The Journal of Upper Cervical Chiropractic Research published the results of a case study on March 4, 2019, documenting the resolution of posttraumatic epilepsy following a traumatic brain injury. Posttraumatic epilepsy is when seizures occur for longer than a week in a person who has suffered a traumatic brain injury.
The study notes that posttraumatic epilepsy may be as common as 13.8% of people who suffer a traumatic brain injury, depending on the severity of the trauma to the brain. They report that the risk of seizure immediately after an injury is slight, but over time that risk increases until the five-year mark when the risk then starts to decrease. Of those that develop seizures after a traumatic brain injury, 86% can be classified as posttraumatic epilepsy.
Men are more likely to develop posttraumatic epilepsy then women. It is estimated that about half of all people with posttraumatic epilepsy will only experience three or fewer seizures and then go into spontaneous remission. Of all cases of epilepsy, posttraumatic epilepsy makes up less than 10% of that total.
In this case, a 19-year-old man brought himself to the chiropractor six months after suffering a head trauma. The injury occurred when he was struck on his head by a 12 pound fully loaded nail gun that had fallen off a roof. Immediately, he was rushed to the hospital bleeding, confused, and disoriented.
CT scans and radiographs taken at that time were negative for fracture or internal bleeding. Subsequently, over the next six months, MRIs, electroencephalograms (EEG), and neurologic exams all were negative. As time passed, he developed progressive dizziness, headaches, and at times stuttering and mental fogginess. He was prescribed several medications for his symptoms. Despite all the negative tests, and medications he was given, by six months after the injury, the man was suffering multiple seizures each day.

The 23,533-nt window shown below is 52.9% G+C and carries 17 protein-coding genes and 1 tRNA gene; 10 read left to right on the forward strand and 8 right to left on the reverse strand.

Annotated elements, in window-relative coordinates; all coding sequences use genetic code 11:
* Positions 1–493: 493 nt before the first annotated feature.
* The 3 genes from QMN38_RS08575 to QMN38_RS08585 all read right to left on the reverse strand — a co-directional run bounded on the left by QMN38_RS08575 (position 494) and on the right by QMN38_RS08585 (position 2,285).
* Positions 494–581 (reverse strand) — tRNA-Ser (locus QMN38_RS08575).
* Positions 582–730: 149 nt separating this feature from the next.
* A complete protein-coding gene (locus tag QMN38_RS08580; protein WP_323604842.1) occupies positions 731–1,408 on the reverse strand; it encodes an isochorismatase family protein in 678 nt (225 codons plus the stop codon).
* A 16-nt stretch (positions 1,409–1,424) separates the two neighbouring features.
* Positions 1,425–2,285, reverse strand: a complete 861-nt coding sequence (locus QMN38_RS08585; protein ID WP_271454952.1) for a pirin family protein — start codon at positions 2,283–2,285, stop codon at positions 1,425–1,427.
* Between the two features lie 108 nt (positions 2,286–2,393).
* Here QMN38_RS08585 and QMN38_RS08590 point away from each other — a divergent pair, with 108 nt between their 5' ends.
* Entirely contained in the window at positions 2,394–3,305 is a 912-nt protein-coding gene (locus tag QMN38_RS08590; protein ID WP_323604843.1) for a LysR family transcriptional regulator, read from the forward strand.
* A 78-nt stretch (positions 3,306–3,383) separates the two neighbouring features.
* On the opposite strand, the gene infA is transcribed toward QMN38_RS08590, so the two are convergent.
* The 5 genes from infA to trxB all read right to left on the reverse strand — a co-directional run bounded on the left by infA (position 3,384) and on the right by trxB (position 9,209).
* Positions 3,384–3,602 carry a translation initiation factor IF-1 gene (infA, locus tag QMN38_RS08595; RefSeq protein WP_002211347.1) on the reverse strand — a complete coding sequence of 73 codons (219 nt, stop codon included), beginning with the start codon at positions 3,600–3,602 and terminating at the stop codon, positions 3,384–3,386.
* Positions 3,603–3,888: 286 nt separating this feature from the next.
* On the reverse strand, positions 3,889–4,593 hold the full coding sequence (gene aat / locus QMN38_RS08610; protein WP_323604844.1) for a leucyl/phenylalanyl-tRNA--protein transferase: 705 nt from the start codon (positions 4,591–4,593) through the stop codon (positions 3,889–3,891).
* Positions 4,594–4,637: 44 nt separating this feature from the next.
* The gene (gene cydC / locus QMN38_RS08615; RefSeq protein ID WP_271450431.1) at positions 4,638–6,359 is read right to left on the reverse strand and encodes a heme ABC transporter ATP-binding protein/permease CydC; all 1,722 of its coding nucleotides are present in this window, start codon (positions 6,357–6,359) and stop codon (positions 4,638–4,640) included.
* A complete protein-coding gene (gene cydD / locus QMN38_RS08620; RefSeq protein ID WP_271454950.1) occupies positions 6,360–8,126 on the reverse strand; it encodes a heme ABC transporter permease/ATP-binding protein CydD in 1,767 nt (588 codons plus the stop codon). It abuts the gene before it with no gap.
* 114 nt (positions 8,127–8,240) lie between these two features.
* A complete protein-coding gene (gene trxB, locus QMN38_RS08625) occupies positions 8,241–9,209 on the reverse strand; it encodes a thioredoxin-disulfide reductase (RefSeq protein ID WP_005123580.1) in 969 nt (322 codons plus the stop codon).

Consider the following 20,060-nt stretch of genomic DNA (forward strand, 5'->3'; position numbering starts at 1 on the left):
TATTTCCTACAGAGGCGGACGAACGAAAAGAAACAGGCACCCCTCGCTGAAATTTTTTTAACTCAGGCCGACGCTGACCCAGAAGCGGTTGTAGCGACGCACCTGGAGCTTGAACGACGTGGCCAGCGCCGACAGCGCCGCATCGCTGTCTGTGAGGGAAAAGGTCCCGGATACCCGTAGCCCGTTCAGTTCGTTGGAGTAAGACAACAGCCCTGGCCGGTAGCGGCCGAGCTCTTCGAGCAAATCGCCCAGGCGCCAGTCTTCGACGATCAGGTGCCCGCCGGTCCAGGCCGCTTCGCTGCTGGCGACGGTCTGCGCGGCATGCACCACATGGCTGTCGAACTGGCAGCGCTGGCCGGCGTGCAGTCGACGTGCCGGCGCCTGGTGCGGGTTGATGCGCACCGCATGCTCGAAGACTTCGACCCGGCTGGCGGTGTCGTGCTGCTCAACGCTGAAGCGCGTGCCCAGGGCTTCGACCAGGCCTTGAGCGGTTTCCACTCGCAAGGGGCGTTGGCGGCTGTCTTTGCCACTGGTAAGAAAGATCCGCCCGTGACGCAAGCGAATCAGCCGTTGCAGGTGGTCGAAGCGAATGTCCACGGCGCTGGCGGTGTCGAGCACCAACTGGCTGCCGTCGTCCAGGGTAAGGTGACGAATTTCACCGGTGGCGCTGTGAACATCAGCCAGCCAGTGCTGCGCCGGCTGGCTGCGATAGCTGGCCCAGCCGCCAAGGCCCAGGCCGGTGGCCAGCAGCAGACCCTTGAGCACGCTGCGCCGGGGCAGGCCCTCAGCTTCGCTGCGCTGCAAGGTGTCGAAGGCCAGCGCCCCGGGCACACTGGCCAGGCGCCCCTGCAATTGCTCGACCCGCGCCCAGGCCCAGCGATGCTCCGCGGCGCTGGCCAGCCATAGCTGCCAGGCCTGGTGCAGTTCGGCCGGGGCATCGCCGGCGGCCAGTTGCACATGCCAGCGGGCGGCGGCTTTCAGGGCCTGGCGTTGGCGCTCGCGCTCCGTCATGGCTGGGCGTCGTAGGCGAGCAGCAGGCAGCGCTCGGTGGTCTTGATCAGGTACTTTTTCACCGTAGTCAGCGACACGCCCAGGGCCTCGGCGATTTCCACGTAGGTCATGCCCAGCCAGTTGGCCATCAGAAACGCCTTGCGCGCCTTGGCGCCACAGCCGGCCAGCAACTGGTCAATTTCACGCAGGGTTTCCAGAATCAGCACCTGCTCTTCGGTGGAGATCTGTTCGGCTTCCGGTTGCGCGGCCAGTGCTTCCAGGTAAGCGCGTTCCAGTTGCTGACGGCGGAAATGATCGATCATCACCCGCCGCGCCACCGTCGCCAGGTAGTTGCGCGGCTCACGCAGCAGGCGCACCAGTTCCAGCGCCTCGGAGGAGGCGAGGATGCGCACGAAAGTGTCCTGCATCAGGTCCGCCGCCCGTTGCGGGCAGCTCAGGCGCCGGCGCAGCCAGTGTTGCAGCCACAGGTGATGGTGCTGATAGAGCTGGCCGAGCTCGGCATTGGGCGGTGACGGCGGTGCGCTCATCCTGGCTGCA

A chiropractic evaluation was performed which included a postural analysis, palpation, spinal thermal heat readings, and spinal x-rays. The results of the examination revealed that subluxation was present in the top bone of the neck, known as the atlas. Specific chiropractic adjustments were then started to address this subluxation.
Almost immediately after starting chiropractic care, the man's seizure frequency and duration began to reduce. In the first month of care, the man only experienced four seizures compared to an average of 2-3 seizures he was having per day prior to chiropractic.
Two years later, the man was going to the chiropractor infrequently and was only suffering occasional headaches and dizziness. A later follow-up ten years after he started chiropractic care reported that the man no longer suffered from any seizures.
In the discussion for this study, the authors reviewed additional research regarding epilepsy and chiropractic. They noted, "Several case reports and literature reviews demonstrate improvement in patients with epilepsy under chiropractic care, specifically of the upper cervical type." They continued, "A trend among the case reports was upper cervical chiropractic care being beneficial for patients with epilepsy."